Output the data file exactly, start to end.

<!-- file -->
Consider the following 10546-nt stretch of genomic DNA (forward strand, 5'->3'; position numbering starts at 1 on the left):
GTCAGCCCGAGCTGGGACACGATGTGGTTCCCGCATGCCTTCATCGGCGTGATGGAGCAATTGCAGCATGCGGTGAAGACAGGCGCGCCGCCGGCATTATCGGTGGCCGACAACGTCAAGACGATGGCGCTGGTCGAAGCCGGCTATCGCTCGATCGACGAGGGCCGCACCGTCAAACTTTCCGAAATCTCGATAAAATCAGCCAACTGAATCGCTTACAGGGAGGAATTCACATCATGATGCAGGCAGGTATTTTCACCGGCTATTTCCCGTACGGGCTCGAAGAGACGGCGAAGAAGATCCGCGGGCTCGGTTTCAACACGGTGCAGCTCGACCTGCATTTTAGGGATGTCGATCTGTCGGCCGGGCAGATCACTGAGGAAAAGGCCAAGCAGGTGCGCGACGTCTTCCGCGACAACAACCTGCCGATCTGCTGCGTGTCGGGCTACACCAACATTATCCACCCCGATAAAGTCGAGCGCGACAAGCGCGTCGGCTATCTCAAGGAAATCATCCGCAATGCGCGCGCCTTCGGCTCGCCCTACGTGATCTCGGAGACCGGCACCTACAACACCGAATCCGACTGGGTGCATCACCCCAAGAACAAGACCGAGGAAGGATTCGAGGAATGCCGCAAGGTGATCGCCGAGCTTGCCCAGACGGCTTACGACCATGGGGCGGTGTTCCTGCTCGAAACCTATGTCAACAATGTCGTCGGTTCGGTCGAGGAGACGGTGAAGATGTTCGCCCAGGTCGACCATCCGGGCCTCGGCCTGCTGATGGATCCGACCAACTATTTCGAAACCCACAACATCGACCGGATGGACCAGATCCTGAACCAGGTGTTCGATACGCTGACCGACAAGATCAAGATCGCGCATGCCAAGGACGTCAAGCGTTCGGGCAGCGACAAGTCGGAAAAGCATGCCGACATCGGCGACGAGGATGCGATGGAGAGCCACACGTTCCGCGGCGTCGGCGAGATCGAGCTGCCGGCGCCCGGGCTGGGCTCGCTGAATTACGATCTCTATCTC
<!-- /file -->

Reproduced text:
Consider the following 10546-nt stretch of genomic DNA (forward strand, 5'->3'; position numbering starts at 1 on the left):
GTCAGCCCGAGCTGGGACACGATGTGGTTCCCGCATGCCTTCATCGGCGTGATGGAGCAATTGCAGCATGCGGTGAAGACAGGCGCGCCGCCGGCATTATCGGTGGCCGACAACGTCAAGACGATGGCGCTGGTCGAAGCCGGCTATCGCTCGATCGACGAGGGCCGCACCGTCAAACTTTCCGAAATCTCGATAAAATCAGCCAACTGAATCGCTTACAGGGAGGAATTCACATCATGATGCAGGCAGGTATTTTCACCGGCTATTTCCCGTACGGGCTCGAAGAGACGGCGAAGAAGATCCGCGGGCTCGGTTTCAACACGGTGCAGCTCGACCTGCATTTTAGGGATGTCGATCTGTCGGCCGGGCAGATCACTGAGGAAAAGGCCAAGCAGGTGCGCGACGTCTTCCGCGACAACAACCTGCCGATCTGCTGCGTGTCGGGCTACACCAACATTATCCACCCCGATAAAGTCGAGCGCGACAAGCGCGTCGGCTATCTCAAGGAAATCATCCGCAATGCGCGCGCCTTCGGCTCGCCCTACGTGATCTCGGAGACCGGCACCTACAACACCGAATCCGACTGGGTGCATCACCCCAAGAACAAGACCGAGGAAGGATTCGAGGAATGCCGCAAGGTGATCGCCGAGCTTGCCCAGACGGCTTACGACCATGGGGCGGTGTTCCTGCTCGAAACCTATGTCAACAATGTCGTCGGTTCGGTCGAGGAGACGGTGAAGATGTTCGCCCAGGTCGACCATCCGGGCCTCGGCCTGCTGATGGATCCGACCAACTATTTCGAAACCCACAACATCGACCGGATGGACCAGATCCTGAACCAGGTGTTCGATACGCTGACCGACAAGATCAAGATCGCGCATGCCAAGGACGTCAAGCGTTCGGGCAGCGACAAGTCGGAAAAGCATGCCGACATCGGCGACGAGGATGCGATGGAGAGCCACACGTTCCGCGGCGTCGGCGAGATCGAGCTGCCGGCGCCCGGGCTGGGCTCGCTGAATTACGATCTCTATCTC